The NY Giants’ worst fears were confirmed on Monday as Saquon Barkley did in fact tear his ACL.
If you were holding out any hope that NY Giants’ runningback Saquon Barkley’s injury wasn’t as bad as it looked like, you can officially stop holding your breath.
While many Big Blue fans were holding out hopes that the team could knock off the Chicago Bears in Week 2 and get back to .500, the Giants could not have gotten off to a worse start as the team was down 10-0 before you could blink; then, the worst possible thing happened — Saquon Barkley went down with a knee injury.
It was pretty clear immediately that the injury was serious as Saquon Barkley couldn’t even put weight on the leg and he was writhing in pain. He was quickly ruled out of the rest of the game and all NY Giants fans could do was pray that it was just a nasty sprain or bruise.
That is not the case.
This was a pivotal year for Dave Gettleman’s 2018 #2 overall pick, and now, he’ll spend most of it watching from the sidelines as the Big Blue offense just lost its best player.
I, for one, had high hopes for Saquon Barkley with Jason Garrett taking over as offensive coordinator as he figured to be much more creative in his usage of the All-World tailback.
We’ll have to wait until next year at the earliest to get to see Barkley back on the field as the torn ACL will knock him out of the entire rest of the 2020 campaign.
Barkley’s 2020 stats were not pretty as he was only able to run for 34 yards on 19 carries, although that’s obviously an extremely small sample size that was dominated by a Week One effort against the Steelers in which he had no chance due to the horrific play of his offensive line.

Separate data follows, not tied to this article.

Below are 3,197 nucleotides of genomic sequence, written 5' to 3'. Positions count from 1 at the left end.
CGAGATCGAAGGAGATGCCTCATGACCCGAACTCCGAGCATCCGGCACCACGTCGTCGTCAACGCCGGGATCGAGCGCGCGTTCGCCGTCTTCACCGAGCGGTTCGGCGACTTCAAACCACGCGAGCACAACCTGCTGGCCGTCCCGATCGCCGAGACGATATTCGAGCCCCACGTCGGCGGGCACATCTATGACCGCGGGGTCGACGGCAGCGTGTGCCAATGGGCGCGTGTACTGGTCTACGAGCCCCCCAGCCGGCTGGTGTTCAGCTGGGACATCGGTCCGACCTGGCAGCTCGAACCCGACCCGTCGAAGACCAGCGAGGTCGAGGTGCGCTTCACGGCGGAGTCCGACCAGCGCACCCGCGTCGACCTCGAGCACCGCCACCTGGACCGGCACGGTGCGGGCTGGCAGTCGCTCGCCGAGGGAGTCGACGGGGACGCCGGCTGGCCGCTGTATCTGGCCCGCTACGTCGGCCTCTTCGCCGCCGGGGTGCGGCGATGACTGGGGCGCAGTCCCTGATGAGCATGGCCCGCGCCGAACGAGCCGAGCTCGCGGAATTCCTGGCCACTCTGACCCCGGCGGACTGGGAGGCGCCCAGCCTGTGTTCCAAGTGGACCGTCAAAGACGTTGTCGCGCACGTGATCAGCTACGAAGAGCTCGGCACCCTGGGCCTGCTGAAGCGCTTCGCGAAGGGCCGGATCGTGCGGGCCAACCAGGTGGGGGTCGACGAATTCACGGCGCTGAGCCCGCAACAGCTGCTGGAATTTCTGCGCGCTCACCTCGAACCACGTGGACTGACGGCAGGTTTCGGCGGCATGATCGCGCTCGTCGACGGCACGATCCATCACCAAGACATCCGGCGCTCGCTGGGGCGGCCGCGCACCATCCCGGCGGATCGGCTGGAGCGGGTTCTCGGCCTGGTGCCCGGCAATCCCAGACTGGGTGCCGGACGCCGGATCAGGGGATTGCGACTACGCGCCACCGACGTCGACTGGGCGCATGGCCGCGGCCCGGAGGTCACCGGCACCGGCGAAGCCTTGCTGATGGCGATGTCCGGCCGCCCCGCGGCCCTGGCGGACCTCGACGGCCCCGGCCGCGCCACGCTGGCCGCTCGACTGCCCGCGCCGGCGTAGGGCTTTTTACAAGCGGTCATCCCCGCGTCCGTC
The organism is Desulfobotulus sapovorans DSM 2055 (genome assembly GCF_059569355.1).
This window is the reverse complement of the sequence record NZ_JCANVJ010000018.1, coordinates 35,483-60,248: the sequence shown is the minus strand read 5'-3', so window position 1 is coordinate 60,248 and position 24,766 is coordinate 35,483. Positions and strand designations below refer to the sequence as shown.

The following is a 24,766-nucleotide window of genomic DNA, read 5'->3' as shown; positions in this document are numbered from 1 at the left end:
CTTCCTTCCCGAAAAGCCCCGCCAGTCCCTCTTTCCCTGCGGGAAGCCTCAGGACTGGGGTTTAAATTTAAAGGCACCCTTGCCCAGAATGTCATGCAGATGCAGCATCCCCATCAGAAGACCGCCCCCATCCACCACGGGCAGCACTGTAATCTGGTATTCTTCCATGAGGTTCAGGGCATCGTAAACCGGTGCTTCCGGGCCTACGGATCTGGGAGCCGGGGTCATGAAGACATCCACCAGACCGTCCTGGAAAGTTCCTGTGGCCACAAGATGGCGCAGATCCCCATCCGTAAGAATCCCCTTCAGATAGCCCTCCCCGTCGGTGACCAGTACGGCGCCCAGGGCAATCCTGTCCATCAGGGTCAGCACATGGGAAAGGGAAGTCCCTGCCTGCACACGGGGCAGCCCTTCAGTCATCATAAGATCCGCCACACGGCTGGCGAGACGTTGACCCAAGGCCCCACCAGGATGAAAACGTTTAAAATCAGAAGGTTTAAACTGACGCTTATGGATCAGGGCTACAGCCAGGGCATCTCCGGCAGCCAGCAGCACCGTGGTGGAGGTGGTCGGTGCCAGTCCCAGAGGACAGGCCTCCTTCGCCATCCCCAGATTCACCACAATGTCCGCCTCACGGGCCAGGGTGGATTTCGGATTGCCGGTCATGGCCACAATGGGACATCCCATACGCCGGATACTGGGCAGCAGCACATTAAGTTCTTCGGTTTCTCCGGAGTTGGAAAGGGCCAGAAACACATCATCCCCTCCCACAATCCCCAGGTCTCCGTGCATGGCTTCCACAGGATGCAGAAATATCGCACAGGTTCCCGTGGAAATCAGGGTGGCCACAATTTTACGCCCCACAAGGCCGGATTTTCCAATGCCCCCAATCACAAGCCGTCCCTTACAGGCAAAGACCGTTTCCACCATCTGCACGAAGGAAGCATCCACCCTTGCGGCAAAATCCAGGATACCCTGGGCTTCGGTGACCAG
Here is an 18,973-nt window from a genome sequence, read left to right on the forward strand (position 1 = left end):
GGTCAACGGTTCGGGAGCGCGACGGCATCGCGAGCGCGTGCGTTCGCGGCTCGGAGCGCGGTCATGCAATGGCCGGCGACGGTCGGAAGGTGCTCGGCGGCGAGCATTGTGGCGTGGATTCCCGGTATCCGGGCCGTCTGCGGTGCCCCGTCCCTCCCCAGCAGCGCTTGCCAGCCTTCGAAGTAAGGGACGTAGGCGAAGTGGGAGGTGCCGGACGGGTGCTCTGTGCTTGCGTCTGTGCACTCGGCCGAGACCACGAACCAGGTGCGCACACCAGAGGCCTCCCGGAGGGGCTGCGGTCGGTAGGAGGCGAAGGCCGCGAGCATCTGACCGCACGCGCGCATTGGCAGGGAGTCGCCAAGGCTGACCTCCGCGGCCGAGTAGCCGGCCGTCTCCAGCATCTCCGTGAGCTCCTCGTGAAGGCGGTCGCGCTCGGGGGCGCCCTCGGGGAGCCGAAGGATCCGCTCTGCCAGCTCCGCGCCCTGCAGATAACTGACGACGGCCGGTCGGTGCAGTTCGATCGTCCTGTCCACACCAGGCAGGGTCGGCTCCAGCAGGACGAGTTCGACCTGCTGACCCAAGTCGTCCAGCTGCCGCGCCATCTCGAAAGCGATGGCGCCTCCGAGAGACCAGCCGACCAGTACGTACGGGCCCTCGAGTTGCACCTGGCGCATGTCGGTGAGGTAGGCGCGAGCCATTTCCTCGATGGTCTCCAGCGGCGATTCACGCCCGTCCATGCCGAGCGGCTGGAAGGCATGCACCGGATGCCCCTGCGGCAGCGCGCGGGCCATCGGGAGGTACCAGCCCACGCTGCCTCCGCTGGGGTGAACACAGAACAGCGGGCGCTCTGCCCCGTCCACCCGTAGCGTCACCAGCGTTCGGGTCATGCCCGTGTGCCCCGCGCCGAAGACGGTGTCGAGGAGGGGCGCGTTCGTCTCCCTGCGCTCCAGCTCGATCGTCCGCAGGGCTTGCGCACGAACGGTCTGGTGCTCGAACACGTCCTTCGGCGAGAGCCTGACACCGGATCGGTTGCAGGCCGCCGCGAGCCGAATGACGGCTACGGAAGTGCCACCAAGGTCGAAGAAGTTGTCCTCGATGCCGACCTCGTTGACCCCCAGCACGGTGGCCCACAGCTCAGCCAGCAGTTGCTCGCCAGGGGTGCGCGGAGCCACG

But, that’s why so many people have been adamant that Saquon Barkley shouldn’t have been the pick at #2 in the first place as fast forward three years and the NY Giants still don’t have a functional offensive line, among many other things.
Now, Joe Judge and Dave Gettleman will have to take a hard look at the upcoming schedule and this roster and determine how they want to handle things.
Dion Lewis is a nice complementary ‘back, but he’s too small to carry the load for an entire season. Lewis is only signed through this season, as the front office got him on a very team-friendly deal this offseason.
Wayne Gallman has shown glimpses of being a productive NFL player, but he too has shown durability issues and is wrapping up the final year of his rookie contract.
If yesterday was any indication, Gallman isn’t in the team’s future plans as he was a healthy scratch with the team deciding to go with just two runningbacks on the active roster.
If the NY Giants do want to go out and add a runningback to the roster, luckily, there are numerous attractive veteran options on the market that are proven commodities.
Due to the nature of how runningbacks are now valued around the league, it shouldn’t cost Big Blue too much to bring one of those veterans in.
While its pretty clear that the G-Men won’t be Super Bowl contenders in 2020, it’s still too early too completely punt away this season.
You can expect that Gettleman will bring in a number of runningbacks on Tuesday (the day teams usually work out players during the regular season) to get a look at a potential replacement.